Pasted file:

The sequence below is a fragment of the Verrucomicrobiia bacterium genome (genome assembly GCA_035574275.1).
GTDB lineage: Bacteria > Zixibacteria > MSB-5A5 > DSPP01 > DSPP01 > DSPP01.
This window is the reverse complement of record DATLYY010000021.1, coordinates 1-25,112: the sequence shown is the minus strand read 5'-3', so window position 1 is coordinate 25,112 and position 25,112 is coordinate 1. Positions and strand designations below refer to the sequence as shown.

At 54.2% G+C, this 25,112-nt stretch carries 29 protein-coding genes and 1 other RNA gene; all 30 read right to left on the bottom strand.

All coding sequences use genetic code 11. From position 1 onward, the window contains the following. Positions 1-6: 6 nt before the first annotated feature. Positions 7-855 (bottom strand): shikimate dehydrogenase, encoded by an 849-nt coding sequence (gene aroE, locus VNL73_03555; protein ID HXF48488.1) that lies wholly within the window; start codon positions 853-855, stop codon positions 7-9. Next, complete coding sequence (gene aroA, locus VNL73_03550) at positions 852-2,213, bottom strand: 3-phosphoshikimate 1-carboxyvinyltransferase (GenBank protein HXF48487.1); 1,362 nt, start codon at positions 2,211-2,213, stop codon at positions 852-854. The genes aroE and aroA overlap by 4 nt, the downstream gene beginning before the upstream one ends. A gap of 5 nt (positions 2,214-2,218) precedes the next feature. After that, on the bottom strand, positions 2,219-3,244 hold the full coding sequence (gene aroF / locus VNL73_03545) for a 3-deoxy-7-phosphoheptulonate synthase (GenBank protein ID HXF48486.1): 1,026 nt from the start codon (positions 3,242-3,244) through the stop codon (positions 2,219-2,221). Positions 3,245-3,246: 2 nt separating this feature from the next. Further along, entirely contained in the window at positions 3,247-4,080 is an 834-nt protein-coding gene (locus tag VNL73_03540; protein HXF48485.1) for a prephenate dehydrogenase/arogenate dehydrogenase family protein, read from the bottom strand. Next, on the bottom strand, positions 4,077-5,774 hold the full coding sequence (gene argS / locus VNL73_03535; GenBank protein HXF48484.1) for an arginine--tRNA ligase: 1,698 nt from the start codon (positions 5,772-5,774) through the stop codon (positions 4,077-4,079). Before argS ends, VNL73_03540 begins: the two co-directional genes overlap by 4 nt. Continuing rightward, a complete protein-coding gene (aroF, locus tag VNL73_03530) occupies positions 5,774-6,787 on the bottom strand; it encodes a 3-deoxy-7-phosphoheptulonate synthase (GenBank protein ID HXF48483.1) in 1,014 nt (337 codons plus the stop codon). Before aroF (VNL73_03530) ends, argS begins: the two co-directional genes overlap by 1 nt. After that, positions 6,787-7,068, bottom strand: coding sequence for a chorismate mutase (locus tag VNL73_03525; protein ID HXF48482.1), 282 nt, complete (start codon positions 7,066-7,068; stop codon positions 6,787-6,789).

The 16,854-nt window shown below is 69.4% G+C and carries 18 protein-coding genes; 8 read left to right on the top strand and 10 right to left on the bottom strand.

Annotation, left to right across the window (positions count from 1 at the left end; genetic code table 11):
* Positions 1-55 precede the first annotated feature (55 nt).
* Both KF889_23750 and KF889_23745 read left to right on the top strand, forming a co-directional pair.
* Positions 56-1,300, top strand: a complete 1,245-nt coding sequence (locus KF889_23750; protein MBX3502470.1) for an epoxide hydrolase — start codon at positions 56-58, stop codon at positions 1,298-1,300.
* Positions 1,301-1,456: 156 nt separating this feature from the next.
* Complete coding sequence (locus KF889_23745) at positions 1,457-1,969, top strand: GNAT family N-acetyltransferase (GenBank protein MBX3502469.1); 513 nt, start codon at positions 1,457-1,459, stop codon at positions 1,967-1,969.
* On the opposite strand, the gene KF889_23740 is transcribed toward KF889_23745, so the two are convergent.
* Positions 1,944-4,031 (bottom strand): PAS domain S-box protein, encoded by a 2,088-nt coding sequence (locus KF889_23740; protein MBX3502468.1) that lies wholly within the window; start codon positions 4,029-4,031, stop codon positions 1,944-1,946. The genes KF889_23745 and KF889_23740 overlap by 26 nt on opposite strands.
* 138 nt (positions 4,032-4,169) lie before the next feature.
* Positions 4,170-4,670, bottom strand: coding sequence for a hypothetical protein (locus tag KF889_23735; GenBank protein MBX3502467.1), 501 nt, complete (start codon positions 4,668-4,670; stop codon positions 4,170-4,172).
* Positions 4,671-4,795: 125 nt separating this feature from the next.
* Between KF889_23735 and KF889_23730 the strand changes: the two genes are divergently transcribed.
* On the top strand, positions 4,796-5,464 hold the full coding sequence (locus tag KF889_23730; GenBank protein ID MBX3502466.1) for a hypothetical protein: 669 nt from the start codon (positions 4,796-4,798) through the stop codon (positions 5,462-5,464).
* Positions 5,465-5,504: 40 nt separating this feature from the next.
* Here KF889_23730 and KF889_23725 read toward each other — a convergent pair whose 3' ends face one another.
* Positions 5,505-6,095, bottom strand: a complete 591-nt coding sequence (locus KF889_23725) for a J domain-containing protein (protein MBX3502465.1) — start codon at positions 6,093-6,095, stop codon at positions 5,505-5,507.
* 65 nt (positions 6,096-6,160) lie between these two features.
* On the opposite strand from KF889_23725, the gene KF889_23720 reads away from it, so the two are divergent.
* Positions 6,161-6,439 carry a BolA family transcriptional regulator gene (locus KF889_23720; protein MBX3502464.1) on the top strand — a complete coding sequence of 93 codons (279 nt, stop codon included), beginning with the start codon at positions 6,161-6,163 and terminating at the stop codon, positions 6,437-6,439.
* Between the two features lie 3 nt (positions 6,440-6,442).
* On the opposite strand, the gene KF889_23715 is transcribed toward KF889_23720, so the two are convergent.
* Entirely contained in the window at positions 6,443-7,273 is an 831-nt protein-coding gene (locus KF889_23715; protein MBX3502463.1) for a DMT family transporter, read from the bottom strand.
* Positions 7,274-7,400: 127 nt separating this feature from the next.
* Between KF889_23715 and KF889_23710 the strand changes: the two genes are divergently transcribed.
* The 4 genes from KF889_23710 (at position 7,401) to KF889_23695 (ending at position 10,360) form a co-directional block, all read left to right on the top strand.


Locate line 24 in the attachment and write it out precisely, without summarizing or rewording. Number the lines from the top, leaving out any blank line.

* On the opposite strand from KF889_23725, the gene KF889_23720 reads away from it, so the two are divergent.